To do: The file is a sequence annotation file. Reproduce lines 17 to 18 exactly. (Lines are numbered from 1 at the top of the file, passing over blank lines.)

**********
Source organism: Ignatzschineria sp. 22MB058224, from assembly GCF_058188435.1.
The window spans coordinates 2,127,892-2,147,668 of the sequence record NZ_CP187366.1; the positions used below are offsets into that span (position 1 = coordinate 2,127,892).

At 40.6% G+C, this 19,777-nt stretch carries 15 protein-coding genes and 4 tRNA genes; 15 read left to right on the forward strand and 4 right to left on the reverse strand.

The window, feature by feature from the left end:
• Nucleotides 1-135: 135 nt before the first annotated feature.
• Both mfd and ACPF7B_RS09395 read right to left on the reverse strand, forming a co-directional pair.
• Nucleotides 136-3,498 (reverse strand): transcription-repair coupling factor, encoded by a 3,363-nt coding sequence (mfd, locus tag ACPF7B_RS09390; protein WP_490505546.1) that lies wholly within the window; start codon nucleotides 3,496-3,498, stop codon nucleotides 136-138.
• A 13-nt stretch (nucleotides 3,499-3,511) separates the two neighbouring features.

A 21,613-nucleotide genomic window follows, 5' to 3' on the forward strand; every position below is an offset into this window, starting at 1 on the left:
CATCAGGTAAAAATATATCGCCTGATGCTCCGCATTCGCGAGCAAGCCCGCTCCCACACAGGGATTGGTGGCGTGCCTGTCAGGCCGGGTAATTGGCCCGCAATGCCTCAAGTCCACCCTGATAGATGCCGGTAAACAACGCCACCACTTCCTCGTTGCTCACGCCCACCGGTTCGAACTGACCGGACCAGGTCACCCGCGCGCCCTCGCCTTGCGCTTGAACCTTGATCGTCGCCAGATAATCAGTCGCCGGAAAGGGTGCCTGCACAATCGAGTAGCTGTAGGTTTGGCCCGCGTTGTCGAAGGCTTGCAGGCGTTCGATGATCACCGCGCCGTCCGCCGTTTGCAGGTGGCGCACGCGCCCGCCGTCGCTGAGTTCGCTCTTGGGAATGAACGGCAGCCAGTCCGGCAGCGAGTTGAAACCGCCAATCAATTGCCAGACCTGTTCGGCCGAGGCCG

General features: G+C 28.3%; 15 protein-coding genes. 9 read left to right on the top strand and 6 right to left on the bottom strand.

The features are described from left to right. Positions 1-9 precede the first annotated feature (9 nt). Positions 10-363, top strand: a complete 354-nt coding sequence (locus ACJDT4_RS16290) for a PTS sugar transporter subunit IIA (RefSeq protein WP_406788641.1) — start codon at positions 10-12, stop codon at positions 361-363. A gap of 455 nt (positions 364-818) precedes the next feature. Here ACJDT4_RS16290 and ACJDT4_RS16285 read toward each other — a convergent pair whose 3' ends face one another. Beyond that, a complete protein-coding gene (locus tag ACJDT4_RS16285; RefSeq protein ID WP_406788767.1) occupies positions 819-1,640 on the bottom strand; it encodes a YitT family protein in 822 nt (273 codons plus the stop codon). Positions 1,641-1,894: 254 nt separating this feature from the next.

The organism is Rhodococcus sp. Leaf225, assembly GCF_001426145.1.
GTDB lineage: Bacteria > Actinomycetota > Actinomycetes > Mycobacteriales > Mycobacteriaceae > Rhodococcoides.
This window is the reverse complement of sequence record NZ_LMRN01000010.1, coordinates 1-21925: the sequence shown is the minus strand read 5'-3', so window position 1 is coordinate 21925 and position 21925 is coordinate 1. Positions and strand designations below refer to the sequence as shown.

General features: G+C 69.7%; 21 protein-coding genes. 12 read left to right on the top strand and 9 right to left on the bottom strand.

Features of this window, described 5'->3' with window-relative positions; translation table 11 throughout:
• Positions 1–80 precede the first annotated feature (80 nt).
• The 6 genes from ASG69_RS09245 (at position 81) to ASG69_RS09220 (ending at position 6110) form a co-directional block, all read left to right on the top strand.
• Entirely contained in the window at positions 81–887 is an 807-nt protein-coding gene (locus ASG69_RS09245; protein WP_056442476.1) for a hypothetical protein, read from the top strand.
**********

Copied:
Features of this window, described 5'->3' with window-relative positions; translation table 11 throughout:
• Positions 1–80 precede the first annotated feature (80 nt).